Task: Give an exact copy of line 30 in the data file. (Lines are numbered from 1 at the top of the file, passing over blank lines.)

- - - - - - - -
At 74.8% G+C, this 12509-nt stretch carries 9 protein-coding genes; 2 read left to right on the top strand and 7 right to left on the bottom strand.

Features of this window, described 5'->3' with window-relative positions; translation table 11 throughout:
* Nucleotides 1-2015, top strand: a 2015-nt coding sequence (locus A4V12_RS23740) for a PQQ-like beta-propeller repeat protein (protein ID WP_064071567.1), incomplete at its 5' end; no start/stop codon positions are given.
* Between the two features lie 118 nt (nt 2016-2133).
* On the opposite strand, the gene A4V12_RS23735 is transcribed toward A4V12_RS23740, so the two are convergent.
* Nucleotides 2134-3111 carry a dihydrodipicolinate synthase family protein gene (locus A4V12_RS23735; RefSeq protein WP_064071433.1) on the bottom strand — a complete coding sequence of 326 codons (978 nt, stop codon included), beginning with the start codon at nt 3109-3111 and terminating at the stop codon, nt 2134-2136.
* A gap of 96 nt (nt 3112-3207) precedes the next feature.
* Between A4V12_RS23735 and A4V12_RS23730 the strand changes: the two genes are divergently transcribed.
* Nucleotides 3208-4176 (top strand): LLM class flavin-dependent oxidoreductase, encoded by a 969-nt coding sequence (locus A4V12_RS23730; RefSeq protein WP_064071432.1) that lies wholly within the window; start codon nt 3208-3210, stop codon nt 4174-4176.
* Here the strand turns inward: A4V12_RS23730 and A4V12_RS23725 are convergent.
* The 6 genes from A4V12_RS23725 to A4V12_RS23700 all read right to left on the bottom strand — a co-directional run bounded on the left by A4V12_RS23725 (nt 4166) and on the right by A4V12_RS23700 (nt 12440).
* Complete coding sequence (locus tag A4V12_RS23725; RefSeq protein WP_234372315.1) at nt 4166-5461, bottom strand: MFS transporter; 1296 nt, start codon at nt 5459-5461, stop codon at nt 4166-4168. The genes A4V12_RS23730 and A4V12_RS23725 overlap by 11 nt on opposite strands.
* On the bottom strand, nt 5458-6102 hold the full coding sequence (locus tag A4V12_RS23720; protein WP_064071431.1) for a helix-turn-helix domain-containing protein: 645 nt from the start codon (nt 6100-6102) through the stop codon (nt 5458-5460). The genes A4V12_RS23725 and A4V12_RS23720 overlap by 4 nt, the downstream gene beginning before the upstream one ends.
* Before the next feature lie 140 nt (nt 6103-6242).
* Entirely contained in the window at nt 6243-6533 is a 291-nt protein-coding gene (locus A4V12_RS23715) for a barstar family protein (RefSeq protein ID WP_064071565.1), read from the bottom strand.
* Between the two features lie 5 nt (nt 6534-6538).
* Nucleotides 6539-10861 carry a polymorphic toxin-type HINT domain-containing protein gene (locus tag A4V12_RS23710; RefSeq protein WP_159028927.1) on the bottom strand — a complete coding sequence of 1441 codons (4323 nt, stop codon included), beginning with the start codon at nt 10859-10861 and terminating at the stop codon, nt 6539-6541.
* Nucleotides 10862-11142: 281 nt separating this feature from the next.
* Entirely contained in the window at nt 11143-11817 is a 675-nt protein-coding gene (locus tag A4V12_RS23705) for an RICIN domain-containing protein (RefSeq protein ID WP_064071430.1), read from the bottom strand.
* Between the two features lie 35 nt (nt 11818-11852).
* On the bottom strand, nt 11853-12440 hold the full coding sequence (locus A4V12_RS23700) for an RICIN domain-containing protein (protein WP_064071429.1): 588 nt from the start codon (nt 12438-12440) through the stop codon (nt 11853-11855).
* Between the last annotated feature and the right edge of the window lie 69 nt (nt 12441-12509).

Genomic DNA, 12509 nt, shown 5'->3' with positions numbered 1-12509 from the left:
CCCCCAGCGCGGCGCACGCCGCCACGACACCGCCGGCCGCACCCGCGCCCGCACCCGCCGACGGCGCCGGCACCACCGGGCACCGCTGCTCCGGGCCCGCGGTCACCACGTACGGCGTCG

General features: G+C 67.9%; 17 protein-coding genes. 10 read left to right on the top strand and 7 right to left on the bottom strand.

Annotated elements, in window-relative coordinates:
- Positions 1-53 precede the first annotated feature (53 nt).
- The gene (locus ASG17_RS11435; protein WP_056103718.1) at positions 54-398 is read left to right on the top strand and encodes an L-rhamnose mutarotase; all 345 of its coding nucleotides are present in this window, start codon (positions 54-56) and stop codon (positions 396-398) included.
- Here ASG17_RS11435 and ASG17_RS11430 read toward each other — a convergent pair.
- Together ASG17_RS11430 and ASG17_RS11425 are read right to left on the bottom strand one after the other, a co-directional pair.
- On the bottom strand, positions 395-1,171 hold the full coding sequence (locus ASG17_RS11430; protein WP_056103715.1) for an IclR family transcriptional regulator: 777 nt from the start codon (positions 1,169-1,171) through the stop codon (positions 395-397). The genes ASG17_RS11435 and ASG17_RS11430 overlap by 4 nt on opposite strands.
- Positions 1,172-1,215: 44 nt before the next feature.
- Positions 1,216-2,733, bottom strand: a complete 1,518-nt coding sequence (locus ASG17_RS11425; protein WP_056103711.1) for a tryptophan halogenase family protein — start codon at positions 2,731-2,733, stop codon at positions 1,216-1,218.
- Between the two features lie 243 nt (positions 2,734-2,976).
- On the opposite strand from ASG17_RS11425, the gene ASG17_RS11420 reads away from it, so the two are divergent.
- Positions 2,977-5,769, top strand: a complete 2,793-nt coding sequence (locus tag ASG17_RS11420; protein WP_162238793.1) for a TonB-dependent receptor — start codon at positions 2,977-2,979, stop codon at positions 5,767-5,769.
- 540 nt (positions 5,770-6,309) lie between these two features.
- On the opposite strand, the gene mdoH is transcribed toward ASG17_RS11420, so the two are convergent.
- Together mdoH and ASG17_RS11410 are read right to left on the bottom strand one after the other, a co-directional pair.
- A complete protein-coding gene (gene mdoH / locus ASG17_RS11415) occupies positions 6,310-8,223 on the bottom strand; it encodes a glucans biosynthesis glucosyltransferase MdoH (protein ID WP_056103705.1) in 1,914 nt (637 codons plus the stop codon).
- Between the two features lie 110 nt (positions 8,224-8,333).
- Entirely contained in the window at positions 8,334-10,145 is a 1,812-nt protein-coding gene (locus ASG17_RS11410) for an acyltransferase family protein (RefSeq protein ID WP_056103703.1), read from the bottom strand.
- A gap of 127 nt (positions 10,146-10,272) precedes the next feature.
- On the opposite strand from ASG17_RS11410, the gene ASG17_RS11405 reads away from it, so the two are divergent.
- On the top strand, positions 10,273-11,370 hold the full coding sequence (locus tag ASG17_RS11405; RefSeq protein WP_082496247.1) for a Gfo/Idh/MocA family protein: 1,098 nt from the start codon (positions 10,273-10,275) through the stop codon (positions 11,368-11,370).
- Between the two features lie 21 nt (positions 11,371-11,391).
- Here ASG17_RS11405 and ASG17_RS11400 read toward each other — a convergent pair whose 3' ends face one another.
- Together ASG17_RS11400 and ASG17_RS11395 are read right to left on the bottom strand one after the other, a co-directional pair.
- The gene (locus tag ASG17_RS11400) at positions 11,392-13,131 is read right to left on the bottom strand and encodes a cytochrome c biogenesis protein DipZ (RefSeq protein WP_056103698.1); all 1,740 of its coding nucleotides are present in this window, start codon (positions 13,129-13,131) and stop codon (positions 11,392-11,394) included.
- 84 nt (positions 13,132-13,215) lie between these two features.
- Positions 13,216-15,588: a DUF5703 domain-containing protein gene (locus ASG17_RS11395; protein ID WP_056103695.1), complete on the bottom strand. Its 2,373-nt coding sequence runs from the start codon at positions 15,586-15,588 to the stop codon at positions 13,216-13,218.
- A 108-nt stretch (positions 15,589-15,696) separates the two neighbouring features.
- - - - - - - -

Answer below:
- Together ASG17_RS11430 and ASG17_RS11425 are read right to left on the bottom strand one after the other, a co-directional pair.